But surprisingly enough, Bitcoin wasn’t actually the only one out there in the field. There was another group known as Ripple. In 2004, there was actually a payment system created called Ripplepay. Now, that system was interesting and that it relied on lines of trust to facilitate transactions, and it also implemented cryptography to help secure those transactions and maintain privacy. Now, that early payment system, Ripplepay, existed prior to Bitcoin, but it evolved over the years. And it learned from Bitcoin and picked up many of the lessons from Bitcoin. In 2011, it became known simply as Ripple and its digital currency known as the XRP. Now, it relies on a distributed network for ledger updates just like Bitcoin, but it operates more quickly and with less energy than Bitcoin and was designed to operate in that fashion. Moreover, it is actually a protocol for financial transactions. It creates a bridge between fiat currencies, cryptocurrencies, and commodities. In other words, it’s extending the lessons learned and going even further to revolutionize the financial system itself. We’ll come back to that discussion in the next lesson.
The rise of Bitcoin and other systems like Ripple led to the floodgates opening wide. Since 2011, there have been hundreds of new digital currencies. Some of them created by forking the open source code of Bitcoin. Today, we have more than 450 digital currencies in existence. More than 1.5 million market participants involved in digital currencies and a projected valuation of almost $7 billion. It’s become a significant factor in the financial world. Let’s take a look at the top ten digital currencies as they exist today. And in this chart, they’re organized by date of creation. So the first you see here, we list as Bitcoin. We actually list Ripple as number two in 2011 because even though the Ripplypay system is older than Bitcoin, the true Ripple that we know today really didn’t arise until 2011.
But you’ll notice everything on this list after that is fairly recent. Namecoin is actually one of the oldest. But we’re down all the way to Maidsafecoin, which only came about in April of 2014. And these are the top ten which you’ll see in the next slide when you look at their market capitalizations. I encourage you to pause this video. Take a look at this chart and look at the differences here. The big difference is being what are the unique attributes and what are the transaction speeds involved in these things. In other words, how long does it take a transaction to be verified and cleared using any one of these systems? Now, let’s take a look at this in terms of who’s the biggest in market cap and in 24-hour turnover, and this is a real eye-opener because Bitcoin is far and away the largest system.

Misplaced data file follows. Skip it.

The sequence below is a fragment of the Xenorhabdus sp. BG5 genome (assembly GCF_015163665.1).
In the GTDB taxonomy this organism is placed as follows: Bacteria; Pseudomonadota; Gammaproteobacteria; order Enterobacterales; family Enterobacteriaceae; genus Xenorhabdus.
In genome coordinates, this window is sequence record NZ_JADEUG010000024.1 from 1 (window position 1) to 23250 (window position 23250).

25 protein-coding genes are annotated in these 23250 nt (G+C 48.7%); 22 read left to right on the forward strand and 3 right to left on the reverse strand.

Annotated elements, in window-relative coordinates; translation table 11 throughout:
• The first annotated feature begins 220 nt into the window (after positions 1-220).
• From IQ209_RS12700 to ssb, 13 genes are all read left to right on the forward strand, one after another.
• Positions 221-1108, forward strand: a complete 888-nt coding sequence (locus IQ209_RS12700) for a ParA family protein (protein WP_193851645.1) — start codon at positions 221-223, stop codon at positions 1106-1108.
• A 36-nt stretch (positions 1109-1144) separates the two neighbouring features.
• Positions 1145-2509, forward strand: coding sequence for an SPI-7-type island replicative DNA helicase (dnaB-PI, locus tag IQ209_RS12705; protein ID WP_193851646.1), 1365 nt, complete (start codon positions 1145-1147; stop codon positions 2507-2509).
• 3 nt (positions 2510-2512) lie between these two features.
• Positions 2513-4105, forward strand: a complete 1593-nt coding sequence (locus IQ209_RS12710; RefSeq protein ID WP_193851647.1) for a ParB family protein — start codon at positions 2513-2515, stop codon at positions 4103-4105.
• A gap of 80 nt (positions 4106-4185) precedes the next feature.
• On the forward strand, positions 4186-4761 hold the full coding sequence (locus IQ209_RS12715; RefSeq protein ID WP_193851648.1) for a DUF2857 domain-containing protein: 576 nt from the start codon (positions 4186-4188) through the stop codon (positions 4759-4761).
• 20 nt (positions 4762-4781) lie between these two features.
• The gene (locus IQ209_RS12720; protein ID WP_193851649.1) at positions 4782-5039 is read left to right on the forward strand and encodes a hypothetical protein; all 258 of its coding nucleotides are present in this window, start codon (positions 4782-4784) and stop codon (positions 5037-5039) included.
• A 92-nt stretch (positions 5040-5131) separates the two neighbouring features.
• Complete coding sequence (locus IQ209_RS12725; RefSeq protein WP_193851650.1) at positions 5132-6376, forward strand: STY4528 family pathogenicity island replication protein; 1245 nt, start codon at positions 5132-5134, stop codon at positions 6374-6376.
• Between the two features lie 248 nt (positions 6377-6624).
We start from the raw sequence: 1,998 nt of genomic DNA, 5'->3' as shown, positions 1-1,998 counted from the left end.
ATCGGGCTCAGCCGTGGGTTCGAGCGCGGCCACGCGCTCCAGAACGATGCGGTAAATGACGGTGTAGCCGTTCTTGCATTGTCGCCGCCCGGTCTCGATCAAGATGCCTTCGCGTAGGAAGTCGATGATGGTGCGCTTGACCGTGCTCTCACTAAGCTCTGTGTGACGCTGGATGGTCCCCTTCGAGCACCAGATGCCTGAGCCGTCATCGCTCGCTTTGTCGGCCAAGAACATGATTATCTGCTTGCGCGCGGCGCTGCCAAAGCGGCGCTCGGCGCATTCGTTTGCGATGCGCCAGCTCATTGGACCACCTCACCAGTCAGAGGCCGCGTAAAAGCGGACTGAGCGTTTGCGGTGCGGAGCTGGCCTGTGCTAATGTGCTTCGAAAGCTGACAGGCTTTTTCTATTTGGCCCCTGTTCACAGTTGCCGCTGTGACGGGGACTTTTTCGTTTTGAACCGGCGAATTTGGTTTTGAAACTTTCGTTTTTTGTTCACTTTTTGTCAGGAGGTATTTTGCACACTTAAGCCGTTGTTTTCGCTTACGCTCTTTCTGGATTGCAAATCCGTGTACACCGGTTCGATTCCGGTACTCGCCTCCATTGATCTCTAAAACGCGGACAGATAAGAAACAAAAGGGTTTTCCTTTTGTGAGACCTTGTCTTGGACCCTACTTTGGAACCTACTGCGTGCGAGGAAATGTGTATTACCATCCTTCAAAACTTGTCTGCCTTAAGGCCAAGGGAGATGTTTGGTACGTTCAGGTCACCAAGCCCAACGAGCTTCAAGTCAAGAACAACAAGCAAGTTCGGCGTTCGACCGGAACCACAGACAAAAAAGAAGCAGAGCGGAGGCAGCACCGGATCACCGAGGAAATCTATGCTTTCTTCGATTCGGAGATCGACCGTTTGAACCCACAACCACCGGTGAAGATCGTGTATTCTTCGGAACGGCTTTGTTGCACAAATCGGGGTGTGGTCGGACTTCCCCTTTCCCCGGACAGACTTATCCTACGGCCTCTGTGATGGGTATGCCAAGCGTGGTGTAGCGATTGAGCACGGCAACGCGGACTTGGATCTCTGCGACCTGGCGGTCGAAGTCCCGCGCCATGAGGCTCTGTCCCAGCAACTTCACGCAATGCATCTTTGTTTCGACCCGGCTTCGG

Bitcoin is larger than all of the other systems combined, both in market cap and in turnover. You also here the ticker symbols for each. So in this chart, we have things arranged by largest market cap to the smallest, and you can see that for the top ten currencies, we actually wind up down at number ten with Maidsafecoin with a market capital of less than $10 million. It is well and truly a market dominated by one big player at this point in time. Bitcoin, with approaching $7 billion in market value, really drives the entire industry at this point in time. The other coins, they have their own advantages. They do certain things very well. Ripple, as we mentioned earlier, is sort of a completely different animal, but bottom line, as far as the market participants are concerned today, it is all about Bitcoin.
Big question is, do modern digital currencies address the shortcomings in fiat money? Well, we think that they do, and the simple answer is yes for the following reason: First, peer-to-peer currencies are not controlled by any one party. Their value rises and falls in a completely open, transparent, and free market. Fiat currencies, in contrast, are subject to government intervention and they’re controlled by major banks. Those major banks oftentimes work together to make sure that the banks win. Next, the money supply of cryptocurrencies is fixed. The amount cannot be arbitrarily adjusted or devalued unlike fiat currencies, which are often manipulated by governments for particular national purposes. And finally, digital currencies exhibit the principles of fair competition between currencies. Whereas, national currencies often engage in very unfair competition leading to economic and sometimes even military warfare.
For those reasons, we think that the current revolution in digital currencies is a positive one for the economies globally and that we feel that in the long run, this move is healthy for everyone. Join us, if you will, for our last lesson when we take a look forward and see what we think is going to come with the future.